My wife is a voracious reader. And a bit of a hoarder.
So I tried to convince her to start reading ebooks on her iPad mini, instead of constantly bringing home new books from the book store. But it was not an easy transition. Partly because she loves to support our local bookstores and partly because she didn’t love the reading experience on the iPad.
Into the house comes a Paperwhite and all that changed.
I just switched from Kindle to Kobo. Why? Amazon. It’s currently extorting publishing house Hachette by delaying orders and refusing to allow pre-orders for certain titles. The exact machinations are secret, but many people agree that Amazon is demanding discounts on ebooks.
I don’t want to see authors forced to get a second job to survive, so I switched. No more Kindle ebooks. I switched to Kobo, which has a great e-ink reader, a deep book catalog, and – most importantly – breakable DRM.
The results are mixed, with ups and downs for both the service and the hardware.
I’m a genuine believer that even if you have an iPad, there’s room for an e-ink Kindle in your life if you love to read. No one is questioning the design or hardware superiority of the iPad, but the truth is, it’s the distinction between a general use device and a specialized device. An iPad may game, check email, play video, and more, but a Kindle is perfectly suited to the one task it’s meant for — reading books — in a way that the iPad never really can be.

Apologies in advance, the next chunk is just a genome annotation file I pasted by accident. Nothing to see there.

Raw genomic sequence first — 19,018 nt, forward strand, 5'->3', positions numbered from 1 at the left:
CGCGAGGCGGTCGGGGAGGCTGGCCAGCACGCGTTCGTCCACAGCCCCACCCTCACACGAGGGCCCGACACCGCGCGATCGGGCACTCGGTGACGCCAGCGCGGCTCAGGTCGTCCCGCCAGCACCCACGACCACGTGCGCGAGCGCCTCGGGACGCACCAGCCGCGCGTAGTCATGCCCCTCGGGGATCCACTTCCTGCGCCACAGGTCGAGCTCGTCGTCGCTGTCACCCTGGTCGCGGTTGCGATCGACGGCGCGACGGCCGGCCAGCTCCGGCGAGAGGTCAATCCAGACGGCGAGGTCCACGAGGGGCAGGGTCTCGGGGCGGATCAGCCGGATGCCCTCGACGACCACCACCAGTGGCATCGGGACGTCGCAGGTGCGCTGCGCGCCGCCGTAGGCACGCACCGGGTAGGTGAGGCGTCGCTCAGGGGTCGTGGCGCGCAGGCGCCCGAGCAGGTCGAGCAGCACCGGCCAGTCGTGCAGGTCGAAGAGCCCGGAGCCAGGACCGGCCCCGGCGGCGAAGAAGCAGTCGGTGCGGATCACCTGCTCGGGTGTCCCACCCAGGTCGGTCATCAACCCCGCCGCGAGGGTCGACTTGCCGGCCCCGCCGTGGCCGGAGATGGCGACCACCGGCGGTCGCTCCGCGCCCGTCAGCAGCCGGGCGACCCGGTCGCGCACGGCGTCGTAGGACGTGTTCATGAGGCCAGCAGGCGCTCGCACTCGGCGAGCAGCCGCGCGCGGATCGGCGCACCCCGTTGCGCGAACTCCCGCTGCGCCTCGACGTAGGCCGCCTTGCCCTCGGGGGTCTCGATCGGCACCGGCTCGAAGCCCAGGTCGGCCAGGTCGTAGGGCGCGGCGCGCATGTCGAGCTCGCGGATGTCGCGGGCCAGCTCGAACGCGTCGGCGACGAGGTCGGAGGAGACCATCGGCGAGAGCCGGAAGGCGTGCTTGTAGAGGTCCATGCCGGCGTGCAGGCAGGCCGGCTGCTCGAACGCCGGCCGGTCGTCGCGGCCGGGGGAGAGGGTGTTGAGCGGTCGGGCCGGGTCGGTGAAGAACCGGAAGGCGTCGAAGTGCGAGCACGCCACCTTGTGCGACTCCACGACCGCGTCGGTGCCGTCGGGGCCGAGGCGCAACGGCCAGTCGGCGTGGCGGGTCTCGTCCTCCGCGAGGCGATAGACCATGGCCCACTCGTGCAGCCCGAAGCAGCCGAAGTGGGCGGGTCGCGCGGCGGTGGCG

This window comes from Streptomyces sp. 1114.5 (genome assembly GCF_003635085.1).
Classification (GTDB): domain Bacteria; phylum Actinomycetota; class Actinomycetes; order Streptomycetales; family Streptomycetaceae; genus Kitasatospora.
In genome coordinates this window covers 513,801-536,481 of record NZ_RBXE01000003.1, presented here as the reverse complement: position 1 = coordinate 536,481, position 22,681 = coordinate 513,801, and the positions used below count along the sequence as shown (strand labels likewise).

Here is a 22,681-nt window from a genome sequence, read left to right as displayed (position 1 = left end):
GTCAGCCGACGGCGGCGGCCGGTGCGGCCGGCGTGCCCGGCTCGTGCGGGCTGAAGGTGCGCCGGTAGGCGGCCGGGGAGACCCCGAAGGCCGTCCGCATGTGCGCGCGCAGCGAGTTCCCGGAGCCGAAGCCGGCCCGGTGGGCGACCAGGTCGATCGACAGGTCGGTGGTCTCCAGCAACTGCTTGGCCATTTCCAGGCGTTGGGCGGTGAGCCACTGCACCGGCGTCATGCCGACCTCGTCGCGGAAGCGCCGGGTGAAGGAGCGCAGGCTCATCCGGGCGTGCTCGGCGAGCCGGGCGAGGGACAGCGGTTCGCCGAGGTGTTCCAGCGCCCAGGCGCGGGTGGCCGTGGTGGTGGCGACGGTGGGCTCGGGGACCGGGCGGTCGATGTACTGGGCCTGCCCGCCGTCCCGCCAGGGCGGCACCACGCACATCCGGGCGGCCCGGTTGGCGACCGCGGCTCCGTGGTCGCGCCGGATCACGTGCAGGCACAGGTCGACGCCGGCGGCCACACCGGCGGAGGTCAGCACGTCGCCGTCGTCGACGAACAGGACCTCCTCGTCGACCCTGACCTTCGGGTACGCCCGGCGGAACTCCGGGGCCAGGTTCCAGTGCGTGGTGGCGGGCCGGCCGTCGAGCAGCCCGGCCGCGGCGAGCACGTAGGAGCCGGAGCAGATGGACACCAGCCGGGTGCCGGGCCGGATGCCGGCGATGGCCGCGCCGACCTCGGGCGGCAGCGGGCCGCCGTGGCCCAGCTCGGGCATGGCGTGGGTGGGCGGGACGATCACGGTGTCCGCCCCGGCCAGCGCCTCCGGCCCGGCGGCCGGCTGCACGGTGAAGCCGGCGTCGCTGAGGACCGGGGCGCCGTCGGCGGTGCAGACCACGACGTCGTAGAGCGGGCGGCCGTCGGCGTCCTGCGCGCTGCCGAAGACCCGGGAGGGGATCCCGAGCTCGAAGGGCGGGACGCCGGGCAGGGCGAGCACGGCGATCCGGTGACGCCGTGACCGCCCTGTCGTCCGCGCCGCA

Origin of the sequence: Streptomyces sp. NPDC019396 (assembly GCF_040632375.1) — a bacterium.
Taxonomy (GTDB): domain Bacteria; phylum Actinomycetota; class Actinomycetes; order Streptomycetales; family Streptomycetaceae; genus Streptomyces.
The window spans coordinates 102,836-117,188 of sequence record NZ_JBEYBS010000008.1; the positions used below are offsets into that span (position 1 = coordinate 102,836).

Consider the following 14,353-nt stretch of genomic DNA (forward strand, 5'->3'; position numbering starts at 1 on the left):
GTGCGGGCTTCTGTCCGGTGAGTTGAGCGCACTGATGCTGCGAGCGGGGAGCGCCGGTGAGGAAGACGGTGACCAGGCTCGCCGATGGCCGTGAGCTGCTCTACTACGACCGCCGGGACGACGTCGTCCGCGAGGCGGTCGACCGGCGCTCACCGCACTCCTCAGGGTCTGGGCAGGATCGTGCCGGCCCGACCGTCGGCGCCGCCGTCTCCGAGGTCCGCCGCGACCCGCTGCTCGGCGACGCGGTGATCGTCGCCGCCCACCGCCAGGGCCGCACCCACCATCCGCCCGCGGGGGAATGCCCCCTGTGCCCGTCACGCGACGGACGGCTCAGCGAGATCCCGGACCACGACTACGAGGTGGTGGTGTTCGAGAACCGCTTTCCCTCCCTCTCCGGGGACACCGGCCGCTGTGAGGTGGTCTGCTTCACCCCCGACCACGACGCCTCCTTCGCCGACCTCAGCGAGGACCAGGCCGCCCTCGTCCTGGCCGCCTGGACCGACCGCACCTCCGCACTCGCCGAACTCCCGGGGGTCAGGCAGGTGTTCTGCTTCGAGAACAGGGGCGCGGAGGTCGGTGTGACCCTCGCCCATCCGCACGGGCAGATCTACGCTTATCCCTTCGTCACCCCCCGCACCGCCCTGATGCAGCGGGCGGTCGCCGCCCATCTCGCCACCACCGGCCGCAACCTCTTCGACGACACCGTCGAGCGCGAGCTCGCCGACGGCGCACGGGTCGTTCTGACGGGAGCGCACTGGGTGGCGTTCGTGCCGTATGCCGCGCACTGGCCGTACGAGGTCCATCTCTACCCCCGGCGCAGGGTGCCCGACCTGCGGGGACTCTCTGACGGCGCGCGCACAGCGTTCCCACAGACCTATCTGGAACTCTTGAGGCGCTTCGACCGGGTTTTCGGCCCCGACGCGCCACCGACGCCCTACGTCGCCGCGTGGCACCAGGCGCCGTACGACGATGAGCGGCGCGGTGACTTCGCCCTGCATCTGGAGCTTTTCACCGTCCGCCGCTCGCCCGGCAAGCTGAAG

It’s hard for me to really get too bent out of shape about Amazon’s newest ad for the Kindle Paperwhite (a fantastic e-reader), showing users trying to read books on the iPad and Kindle in bright outdoor light. The iPad is criticized for the constant glare bouncing off the screen, while the Kindle is praised for being easy-on-the-eyes.
That’s all true. The iPad kind of sucks at outdoor reading compared to the Kindle. But in the dark, it can do so much more.
Iterate, iterate, iterate. That’s the Apple mantra, according to anyone who pays attention: Launch a groundbreaking device that changes the entire market and people will flock to buy your improved version of a category that may have existed already for years. Then, every September, and pretty much every year, you release an incremental update.
Year over year, it doesn’t look like much is happening. But like a glacier carving valleys from mountains, the compound result is amazing.
Except we’re not talking about Apple here. We’re talking about Amazon and the Kindle.